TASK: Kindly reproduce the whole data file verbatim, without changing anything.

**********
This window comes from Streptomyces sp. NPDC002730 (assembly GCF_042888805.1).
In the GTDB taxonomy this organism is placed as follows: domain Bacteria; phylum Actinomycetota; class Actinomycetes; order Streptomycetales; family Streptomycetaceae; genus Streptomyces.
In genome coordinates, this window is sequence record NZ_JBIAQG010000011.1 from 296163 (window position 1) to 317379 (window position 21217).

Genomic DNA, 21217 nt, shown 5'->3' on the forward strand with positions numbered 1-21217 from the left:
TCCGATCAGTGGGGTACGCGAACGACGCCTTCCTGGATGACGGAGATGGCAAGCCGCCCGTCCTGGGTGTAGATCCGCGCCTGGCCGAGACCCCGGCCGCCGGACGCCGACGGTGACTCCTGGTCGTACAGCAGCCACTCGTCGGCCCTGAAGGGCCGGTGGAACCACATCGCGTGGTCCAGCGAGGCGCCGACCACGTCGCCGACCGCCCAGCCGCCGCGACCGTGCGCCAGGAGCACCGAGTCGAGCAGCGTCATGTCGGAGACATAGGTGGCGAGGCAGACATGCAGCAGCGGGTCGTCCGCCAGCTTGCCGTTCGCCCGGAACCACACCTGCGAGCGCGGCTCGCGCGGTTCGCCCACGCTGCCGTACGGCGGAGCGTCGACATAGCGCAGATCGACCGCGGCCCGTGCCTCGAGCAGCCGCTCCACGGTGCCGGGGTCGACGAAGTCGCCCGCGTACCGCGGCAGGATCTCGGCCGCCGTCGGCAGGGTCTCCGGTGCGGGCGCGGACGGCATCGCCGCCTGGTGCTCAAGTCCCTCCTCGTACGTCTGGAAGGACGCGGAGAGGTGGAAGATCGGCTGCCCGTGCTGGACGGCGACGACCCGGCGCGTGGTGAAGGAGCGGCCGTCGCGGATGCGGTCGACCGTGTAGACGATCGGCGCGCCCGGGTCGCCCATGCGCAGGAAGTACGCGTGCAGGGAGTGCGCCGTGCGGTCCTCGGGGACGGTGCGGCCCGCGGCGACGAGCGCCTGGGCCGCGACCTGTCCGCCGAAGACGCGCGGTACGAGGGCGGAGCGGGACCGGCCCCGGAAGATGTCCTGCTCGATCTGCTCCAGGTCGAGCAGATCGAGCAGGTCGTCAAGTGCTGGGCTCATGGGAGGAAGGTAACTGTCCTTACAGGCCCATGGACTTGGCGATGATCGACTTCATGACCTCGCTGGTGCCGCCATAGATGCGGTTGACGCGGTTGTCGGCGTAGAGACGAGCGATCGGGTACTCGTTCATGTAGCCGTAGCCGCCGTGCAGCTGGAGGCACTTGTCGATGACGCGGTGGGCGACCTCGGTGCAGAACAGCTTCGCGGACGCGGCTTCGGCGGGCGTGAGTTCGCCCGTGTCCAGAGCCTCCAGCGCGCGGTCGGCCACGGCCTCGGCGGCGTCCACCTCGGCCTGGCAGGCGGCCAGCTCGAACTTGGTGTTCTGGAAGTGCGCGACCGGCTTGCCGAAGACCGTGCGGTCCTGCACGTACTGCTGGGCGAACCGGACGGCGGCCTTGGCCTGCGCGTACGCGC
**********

This window comes from Streptomyces sp. NPDC002730 (assembly GCF_042888805.1).
In the GTDB taxonomy this organism is placed as follows: domain Bacteria; phylum Actinomycetota; class Actinomycetes; order Streptomycetales; family Streptomycetaceae; genus Streptomyces.
In genome coordinates, this window is sequence record NZ_JBIAQG010000011.1 from 296163 (window position 1) to 317379 (window position 21217).

Genomic DNA, 21217 nt, shown 5'->3' on the forward strand with positions numbered 1-21217 from the left:
TCCGATCAGTGGGGTACGCGAACGACGCCTTCCTGGATGACGGAGATGGCAAGCCGCCCGTCCTGGGTGTAGATCCGCGCCTGGCCGAGACCCCGGCCGCCGGACGCCGACGGTGACTCCTGGTCGTACAGCAGCCACTCGTCGGCCCTGAAGGGCCGGTGGAACCACATCGCGTGGTCCAGCGAGGCGCCGACCACGTCGCCGACCGCCCAGCCGCCGCGACCGTGCGCCAGGAGCACCGAGTCGAGCAGCGTCATGTCGGAGACATAGGTGGCGAGGCAGACATGCAGCAGCGGGTCGTCCGCCAGCTTGCCGTTCGCCCGGAACCACACCTGCGAGCGCGGCTCGCGCGGTTCGCCCACGCTGCCGTACGGCGGAGCGTCGACATAGCGCAGATCGACCGCGGCCCGTGCCTCGAGCAGCCGCTCCACGGTGCCGGGGTCGACGAAGTCGCCCGCGTACCGCGGCAGGATCTCGGCCGCCGTCGGCAGGGTCTCCGGTGCGGGCGCGGACGGCATCGCCGCCTGGTGCTCAAGTCCCTCCTCGTACGTCTGGAAGGACGCGGAGAGGTGGAAGATCGGCTGCCCGTGCTGGACGGCGACGACCCGGCGCGTGGTGAAGGAGCGGCCGTCGCGGATGCGGTCGACCGTGTAGACGATCGGCGCGCCCGGGTCGCCCATGCGCAGGAAGTACGCGTGCAGGGAGTGCGCCGTGCGGTCCTCGGGGACGGTGCGGCCCGCGGCGACGAGCGCCTGGGCCGCGACCTGTCCGCCGAAGACGCGCGGTACGAGGGCGGAGCGGGACCGGCCCCGGAAGATGTCCTGCTCGATCTGCTCCAGGTCGAGCAGATCGAGCAGGTCGTCAAGTGCTGGGCTCATGGGAGGAAGGTAACTGTCCTTACAGGCCCATGGACTTGGCGATGATCGACTTCATGACCTCGCTGGTGCCGCCATAGATGCGGTTGACGCGGTTGTCGGCGTAGAGACGAGCGATCGGGTACTCGTTCATGTAGCCGTAGCCGCCGTGCAGCTGGAGGCACTTGTCGATGACGCGGTGGGCGACCTCGGTGCAGAACAGCTTCGCGGACGCGGCTTCGGCGGGCGTGAGTTCGCCCGTGTCCAGAGCCTCCAGCGCGCGGTCGGCCACGGCCTCGGCGGCGTCCACCTCGGCCTGGCAGGCGGCCAGCTCGAACTTGGTGTTCTGGAAGTGCGCGACCGGCTTGCCGAAGACCGTGCGGTCCTGCACGTACTGCTGGGCGAACCGGACGGCGGCCTTGGCCTGCGCGTACGCGC